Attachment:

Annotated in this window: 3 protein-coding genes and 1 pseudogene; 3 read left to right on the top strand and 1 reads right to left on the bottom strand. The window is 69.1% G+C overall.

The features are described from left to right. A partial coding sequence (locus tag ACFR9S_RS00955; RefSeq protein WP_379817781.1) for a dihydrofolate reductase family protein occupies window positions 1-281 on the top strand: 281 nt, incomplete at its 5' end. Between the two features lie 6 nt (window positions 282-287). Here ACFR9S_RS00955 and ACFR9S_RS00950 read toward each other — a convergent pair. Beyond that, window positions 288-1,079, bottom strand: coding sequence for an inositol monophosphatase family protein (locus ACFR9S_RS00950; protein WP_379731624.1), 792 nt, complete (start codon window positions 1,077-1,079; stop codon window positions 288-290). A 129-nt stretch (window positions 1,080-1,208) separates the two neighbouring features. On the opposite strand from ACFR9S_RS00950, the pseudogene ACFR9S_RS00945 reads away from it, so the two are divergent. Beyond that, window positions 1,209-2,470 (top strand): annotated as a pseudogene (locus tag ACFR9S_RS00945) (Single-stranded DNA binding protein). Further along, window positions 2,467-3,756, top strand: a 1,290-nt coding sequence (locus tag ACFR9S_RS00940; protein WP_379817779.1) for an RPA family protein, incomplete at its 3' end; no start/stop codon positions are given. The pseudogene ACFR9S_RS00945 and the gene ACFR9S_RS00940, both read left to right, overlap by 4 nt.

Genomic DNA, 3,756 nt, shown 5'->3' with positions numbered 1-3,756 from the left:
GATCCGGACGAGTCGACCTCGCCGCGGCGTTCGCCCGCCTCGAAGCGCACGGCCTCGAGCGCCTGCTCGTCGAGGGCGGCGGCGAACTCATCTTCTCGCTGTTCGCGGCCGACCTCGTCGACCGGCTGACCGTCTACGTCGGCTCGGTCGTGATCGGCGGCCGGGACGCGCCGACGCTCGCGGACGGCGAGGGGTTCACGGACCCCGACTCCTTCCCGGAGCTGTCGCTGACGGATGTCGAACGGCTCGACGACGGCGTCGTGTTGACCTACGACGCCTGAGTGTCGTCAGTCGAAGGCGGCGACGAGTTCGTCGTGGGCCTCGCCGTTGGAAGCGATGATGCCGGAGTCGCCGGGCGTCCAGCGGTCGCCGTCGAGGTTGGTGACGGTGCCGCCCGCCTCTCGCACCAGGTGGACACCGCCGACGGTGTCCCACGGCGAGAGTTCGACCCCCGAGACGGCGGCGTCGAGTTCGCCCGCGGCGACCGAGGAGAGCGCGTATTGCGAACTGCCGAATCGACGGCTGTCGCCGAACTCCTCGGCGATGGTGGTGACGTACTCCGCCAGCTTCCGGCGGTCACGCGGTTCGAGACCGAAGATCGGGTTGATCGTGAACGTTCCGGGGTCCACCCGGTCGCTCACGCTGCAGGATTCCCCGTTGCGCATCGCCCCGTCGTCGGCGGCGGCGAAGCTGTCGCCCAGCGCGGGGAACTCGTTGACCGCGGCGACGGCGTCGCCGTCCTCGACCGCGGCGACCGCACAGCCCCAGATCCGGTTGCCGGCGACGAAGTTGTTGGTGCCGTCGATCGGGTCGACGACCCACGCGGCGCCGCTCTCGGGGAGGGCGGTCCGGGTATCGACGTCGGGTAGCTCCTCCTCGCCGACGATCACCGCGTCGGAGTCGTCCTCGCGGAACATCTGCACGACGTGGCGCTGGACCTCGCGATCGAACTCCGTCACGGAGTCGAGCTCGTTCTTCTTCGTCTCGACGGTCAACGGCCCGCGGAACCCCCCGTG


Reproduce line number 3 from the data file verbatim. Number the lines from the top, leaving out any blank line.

Genomic DNA, 3,756 nt, shown 5'->3' with positions numbered 1-3,756 from the left: